Friday, July 19, 2024

Premier Eby announces new measures to protect old growth in BC


On Wednesday, February 15th, Premier David Eby and Minister of Forests, Bruce Ralston launched new measures to protect old growth and develop localized plans with First Nations to better care for BC’s forests.

“Our forests are foundational to BC,” said Premier Eby. “In collaboration with First Nations and industry, we are accelerating our actions to protect our oldest and rarest forests.” 

“At the same time, we will support innovation in the forestry sector so our forests can deliver good, family-supporting jobs for generations to come.”

At the heart of these new measures is the Forest Landscape Planning (FLP) eight-point plan with $25 million behind it. Premier Eby insists the FLP will drive improved old-growth management while subsequently incorporating local knowledge and community priorities in BC’s forests. 

First Nations across BC have been pressing for more in depth discussions and a place at the table in any conversation regarding old growth and now that has become a reality for approximately 50 First Nations.

The announcement also included commitments to government-funded forestry innovation by doubling the new BC Manufacturing Jobs Fund — which impacts forestry sector workers — to $180 million. This fund will help support mills who process smaller diameter trees and manufacture high quality timber. 

“As we work to protect more old growth, we know we need to accelerate our efforts to build a stronger, more innovative forestry industry that better shares the benefits with workers and communities,” said Ralston. “Forestry is a foundation of BC’s economy.”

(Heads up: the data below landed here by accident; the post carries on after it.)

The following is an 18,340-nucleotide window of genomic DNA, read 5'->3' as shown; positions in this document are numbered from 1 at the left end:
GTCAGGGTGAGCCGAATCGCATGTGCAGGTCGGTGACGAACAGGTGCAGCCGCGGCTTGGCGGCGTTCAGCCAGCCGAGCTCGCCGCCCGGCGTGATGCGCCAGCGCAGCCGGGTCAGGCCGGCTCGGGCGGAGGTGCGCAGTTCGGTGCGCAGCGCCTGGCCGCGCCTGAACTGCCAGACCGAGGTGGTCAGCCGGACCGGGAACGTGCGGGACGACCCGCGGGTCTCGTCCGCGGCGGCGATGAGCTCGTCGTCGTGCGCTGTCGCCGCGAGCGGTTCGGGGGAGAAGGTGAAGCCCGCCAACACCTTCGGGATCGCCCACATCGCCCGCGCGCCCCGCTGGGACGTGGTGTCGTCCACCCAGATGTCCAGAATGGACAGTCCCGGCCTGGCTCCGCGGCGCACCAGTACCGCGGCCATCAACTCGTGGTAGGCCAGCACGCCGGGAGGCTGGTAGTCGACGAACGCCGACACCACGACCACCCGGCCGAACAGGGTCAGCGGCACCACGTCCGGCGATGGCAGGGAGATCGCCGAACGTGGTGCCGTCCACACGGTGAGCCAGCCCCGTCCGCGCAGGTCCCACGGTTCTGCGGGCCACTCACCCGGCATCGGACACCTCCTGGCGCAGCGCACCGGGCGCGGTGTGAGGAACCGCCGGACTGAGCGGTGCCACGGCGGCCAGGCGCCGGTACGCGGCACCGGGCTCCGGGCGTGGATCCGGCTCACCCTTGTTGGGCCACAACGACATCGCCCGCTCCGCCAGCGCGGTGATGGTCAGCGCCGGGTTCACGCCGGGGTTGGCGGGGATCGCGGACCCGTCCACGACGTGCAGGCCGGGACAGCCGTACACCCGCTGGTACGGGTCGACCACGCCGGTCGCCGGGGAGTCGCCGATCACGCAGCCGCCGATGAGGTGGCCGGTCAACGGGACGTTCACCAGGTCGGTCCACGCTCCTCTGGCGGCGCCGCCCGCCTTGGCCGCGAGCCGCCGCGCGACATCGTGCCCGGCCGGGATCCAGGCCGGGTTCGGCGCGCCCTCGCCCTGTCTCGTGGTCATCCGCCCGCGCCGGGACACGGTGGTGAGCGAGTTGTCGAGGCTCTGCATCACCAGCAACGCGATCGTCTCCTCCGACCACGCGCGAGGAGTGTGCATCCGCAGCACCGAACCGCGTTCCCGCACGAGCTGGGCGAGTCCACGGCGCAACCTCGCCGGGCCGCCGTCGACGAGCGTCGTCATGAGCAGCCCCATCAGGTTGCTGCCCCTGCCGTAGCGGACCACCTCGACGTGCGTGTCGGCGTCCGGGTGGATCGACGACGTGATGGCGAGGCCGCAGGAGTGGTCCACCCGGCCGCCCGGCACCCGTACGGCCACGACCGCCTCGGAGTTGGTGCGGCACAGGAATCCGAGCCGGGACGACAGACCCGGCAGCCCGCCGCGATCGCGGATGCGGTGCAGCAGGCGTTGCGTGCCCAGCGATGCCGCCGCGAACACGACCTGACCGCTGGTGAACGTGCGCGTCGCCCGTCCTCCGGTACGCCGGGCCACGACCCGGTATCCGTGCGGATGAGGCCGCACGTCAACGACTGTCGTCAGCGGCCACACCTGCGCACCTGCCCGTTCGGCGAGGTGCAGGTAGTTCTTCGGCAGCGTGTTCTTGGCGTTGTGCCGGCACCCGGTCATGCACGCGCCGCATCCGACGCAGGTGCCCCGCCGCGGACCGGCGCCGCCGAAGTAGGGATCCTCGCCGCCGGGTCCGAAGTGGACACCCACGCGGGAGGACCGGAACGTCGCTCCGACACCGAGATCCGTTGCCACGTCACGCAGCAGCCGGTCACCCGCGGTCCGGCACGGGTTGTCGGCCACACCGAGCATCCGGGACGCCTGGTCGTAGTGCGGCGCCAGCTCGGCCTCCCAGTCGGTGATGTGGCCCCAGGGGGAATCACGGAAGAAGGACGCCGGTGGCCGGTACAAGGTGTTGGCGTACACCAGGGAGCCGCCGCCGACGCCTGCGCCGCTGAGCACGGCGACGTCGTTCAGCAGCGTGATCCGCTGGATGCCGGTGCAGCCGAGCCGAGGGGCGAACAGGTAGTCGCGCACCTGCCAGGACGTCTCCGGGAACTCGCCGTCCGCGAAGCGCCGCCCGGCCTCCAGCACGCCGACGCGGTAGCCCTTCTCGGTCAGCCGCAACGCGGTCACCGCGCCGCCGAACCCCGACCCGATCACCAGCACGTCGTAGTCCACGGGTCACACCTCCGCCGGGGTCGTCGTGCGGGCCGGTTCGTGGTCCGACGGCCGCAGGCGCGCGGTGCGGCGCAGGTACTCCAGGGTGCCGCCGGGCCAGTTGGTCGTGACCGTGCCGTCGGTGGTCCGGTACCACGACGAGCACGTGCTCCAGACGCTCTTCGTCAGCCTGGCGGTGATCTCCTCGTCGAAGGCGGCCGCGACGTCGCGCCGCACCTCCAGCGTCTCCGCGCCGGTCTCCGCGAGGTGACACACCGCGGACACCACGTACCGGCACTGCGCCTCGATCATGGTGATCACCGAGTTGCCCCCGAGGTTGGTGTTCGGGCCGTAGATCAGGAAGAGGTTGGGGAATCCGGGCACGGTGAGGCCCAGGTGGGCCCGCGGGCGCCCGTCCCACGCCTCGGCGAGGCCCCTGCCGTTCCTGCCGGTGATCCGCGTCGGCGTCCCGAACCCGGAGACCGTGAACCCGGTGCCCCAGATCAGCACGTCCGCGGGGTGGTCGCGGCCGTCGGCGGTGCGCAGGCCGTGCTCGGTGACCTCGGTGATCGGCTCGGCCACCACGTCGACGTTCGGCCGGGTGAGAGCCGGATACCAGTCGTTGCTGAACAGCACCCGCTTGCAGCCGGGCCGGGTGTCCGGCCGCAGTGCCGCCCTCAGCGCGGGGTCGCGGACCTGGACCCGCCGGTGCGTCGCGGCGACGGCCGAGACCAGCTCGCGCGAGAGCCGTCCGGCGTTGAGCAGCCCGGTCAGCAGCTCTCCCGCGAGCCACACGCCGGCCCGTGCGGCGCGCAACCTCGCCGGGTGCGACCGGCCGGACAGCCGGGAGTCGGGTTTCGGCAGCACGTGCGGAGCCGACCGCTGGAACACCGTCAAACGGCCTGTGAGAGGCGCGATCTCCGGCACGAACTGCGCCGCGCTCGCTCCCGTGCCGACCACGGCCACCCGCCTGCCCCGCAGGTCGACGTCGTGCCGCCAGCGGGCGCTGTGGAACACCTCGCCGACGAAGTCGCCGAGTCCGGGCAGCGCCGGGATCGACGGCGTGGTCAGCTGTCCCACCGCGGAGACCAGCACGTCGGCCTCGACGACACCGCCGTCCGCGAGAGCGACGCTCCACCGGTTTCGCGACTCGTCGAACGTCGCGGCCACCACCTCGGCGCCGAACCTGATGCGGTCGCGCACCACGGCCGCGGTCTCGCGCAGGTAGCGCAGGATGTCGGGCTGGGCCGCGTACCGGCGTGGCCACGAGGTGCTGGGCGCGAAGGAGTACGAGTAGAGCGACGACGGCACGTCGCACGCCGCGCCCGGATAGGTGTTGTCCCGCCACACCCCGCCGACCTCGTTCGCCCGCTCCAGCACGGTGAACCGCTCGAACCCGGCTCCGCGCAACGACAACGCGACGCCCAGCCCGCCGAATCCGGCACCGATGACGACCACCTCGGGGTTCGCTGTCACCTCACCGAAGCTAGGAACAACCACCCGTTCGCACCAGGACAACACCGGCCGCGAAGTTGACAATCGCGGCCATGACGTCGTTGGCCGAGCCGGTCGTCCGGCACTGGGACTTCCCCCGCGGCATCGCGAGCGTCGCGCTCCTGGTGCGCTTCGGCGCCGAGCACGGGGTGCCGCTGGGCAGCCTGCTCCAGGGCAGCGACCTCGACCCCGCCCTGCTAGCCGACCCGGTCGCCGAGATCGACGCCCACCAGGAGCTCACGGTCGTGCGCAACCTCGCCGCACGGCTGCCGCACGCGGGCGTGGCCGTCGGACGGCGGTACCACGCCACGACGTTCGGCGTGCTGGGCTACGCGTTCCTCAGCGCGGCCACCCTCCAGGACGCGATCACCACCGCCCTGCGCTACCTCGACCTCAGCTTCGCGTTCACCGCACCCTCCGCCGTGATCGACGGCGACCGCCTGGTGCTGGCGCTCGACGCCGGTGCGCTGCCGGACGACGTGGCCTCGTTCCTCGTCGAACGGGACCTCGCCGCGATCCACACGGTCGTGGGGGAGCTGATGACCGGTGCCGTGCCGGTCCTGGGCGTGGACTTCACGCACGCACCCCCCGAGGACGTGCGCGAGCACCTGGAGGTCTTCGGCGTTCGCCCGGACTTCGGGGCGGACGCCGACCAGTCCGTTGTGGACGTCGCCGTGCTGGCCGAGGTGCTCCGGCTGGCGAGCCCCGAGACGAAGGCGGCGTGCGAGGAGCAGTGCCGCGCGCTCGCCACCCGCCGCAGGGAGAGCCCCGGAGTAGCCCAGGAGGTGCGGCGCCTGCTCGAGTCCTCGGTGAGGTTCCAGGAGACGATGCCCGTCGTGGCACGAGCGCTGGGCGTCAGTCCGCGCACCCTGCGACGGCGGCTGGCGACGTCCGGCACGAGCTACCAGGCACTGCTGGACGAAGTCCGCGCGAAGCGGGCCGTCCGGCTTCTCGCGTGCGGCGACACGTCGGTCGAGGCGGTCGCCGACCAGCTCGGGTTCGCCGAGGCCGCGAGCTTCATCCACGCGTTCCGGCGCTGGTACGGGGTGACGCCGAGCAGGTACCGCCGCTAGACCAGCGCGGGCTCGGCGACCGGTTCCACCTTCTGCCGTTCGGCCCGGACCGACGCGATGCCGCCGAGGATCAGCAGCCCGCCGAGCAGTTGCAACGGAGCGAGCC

“That’s why we are doubling provincial investments to help mills retrofit to get off old-growth logs and manufacture more high-value wood products right here in BC, so we create more jobs from every tree.”

The Premier and Ministry of Forests have also committed to additional actions to aid in old growth protection such as implementing alternatives to clear-cutting, updating legislative wording to prioritize forests over timber, increasing and empowering Indigenous participation, placing more areas under protection and completing the Old Growth Strategic Action Plan by the end of 2023.

Sonia Furstenau, Leader of the BC Greens and MLA for Cowichan Valley applauded the announcement and released a statement of her own expressing the BC Green Party’s relief.

“After six years of our caucus pushing for these changes, I am relieved and grateful to see substantial and transformative changes to forestry in BC,” said Furstenau. 

“It is important to recognize that these changes are the result of decades of tireless work by First Nations and environmental advocates.”

“The Premier’s decision to remove ‘unduly reducing the supply of timber’ from regulations is a game changer. This will allow the Chief Forester to consider other values on the land including biodiversity and water quality. “

“For too long we have put the value of timber above all other values. It’s finally time to reorient our approach to land management.”

“It is long overdue for the government to finally recognize that First Nations must have a seat at the table, and local communities’ voices and insights need to be incorporated into land use planning.”

In addition to the BC Greens supporting the BC NDP’s latest forestry move, the Ancient Forest Alliance also commends Premier Eby’s government on the new legislation. 

Ancient Forest Alliance spokesperson and photographer, TJ Watt stated he was particularly pleased to see a specific clause removed in the update of terminology that has historically made conservation efforts difficult for himself as well as his comrades. 

“Removing the ‘unduly restrict’ clause is as important a step symbolically as it is legally in helping facilitate the promised paradigm shift in the approach to old-growth forests and endangered ecosystems across the province,” said Watt. 

“For far too long the protection of old-growth forests, wildlife habitat, and other critical ecosystem services has been secondary to the push to industrially extract resources from the land.” 

“We commend the BC government for taking this first step and hope it continues to take action by removing any remaining policy caps on regulatory protection measures such as Old-Growth Management Areas, Wildlife Habitat Areas, etc.”

Curtis Blandy

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